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As it’s the final term of our prefect duties and you’ve heard the ‘Perfectly Imperfect’ speech about 17 times before, I’d like to approach this a little differently…
So, ‘perfectly imperfect’. By now I’m sure you all have so many different understandings of what this means. And hopefully, if we’ve done our job, you have managed to accept the ‘perfectly imperfect’ inside you. But in case you’re still not convinced, let’s use me as the example.
So, Year 7 Mercy thought getting to class late - and by ‘late’ I mean on time - wasn’t even a possibility. She also thought that walking four in a row across the bridge, and better still, walking slowing in that group of four, was a good idea. See, the idea of how to be ‘perfect’ is what Year 12 Mercy now considers to be slightly frustrating.
Year 8 Mercy, fresh from the first year of Senior School and thinking that the HSC was right around the corner, viewed school a little differently. By now I was well and truly settling into Middle School. I thought the Year 12s were the biggest (and scariest) people ever and my eldest brother was going through the formidable HSC himself. At this age, I was adamant that in Year 12 I would be in a constant self-imposed phone ban – that worked out - and that the only time I would be leaving my house would be for school and sport. Again, and with Year 12 as my witness, very untrue! However, other than being amused at what I used to think the ‘perfect’ HSC student had to be, I find comfort in the fact that my goals have shifted as I have grown, and that this shift isn’t something to regret or be disappointed about. Rather it should be celebrated. I was able to change my goals all by myself, to shape them to be more my own goals, not what I thought they had to be in order to be ‘perfect’.
Year 9 Mercy – she and her friends felt on top of the Middle School kingdom. It was the year that every girl, parent and teacher warned, “Friendships groups will change.” And, “Oh, Year 9? Yeah, your group won’t stay together!” Mum was told that Year 9 was a troubled time for daughters; that this was when the mood swings start to kick in and that they stick around for at least three years. Despite all the warnings about what my year would be like, Year 9 me was determined to be in every sporting thing I could, to join public speaking, leadership roles and to get through the extremely intense camp. All in all, 2016 saw a further change in motivations and with this, I began to attain a learned understanding of the success we can find in failure, of how mistakes are encouraged, and that no two people’s ‘perfect’ will ever be exactly in sync.
Year 10 me – felt like the babies again, though this time in a big girl’s uniform. This year took many turns down good and bad paths, certainly leaving its mark. I realised how close I was getting to the top now. I had my role models, and I was able to distinguish between what I did and didn’t agree with in life. By this stage, I hadn’t quite mastered how far to push the boundaries – particularly when it came to a certain public holiday and seeking parental consent. Shout out to Zoe, Tahlia, Nina and Annabelle! Our seemingly ‘perfect’ cover up that day was the epitome of ‘imperfect’. But, we all learnt from this experience and even after the fallout, we have a story to tell for many years to come.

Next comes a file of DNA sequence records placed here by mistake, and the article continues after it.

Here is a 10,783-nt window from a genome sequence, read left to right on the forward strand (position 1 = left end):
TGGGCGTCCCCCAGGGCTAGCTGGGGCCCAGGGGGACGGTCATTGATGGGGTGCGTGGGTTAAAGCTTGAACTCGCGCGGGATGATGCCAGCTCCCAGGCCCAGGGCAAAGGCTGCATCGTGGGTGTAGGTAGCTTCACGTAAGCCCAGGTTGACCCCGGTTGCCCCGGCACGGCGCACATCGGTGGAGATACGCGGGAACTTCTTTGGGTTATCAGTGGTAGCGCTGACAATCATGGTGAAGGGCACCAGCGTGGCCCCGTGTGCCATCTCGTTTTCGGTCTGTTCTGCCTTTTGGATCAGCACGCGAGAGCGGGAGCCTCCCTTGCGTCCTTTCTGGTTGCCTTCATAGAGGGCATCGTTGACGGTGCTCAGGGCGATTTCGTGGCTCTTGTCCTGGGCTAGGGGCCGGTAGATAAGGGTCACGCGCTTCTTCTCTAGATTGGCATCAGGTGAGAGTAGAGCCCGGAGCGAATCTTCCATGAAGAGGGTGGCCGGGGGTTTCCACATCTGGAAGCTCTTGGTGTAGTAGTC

Year 11 Mercy never saw the huge influx of work coming for her. And I think it’s pretty safe to say, neither did anyone else. The last year of school, a mere three terms away – I couldn’t wait. Now, being here, I think I could have held on a little bit longer. To be completely honest, I think Year 11 saw the peak of my enthusiasm and energy – only going downhill from there on in.
And Year 12 Mercy – she’s the more often than not sleep deprived, severely caffeine induced, becoming more short-sighted every day, soon-to-be adult (who doesn’t know the first thing about being an adult) standing before you. Now, I promise there is a message I hope to convey after the quick wander down memory lane.
Writing this speech and reminiscing about my motivations in life during Years 7, 8 and 9, they were almost laughable. What I thought was good and right, and what I assumed my world would become, is very foreign to me now. As I reflect on it in my final year, going through the high school journey and transforming my perceptions of life is more important than that cliché ‘destination’ – mainly because I do not know what that destination will be. But by acknowledging that my goals and my entire mindset have the ability to flip completely, and that I can and will form different ambitions, proves that nothing can ever be final or completely ‘perfect’. The immutable force of life makes sure of that. But it is through the changes, the rebuilding, the perseverance to which we strive daily that we subconsciously accept this, our ‘perfectly imperfect’ journey.
If there’s one thing I want you to take away from this speech, it would be that I clearly was not, nor am I now, aware of the criteria in which I should base and form my ambitions on. It is in the appreciation that this criteria will change and change again to shape your ‘perfectly imperfect’ goals. Finally, please understand that I am not telling you not to have dreams, but that I appreciate these will inevitably change as you do. And if you focus too much on just one dream, you may miss all the exciting stuff on the periphery - that ‘stuff’ being life!
Mercy (Year 12)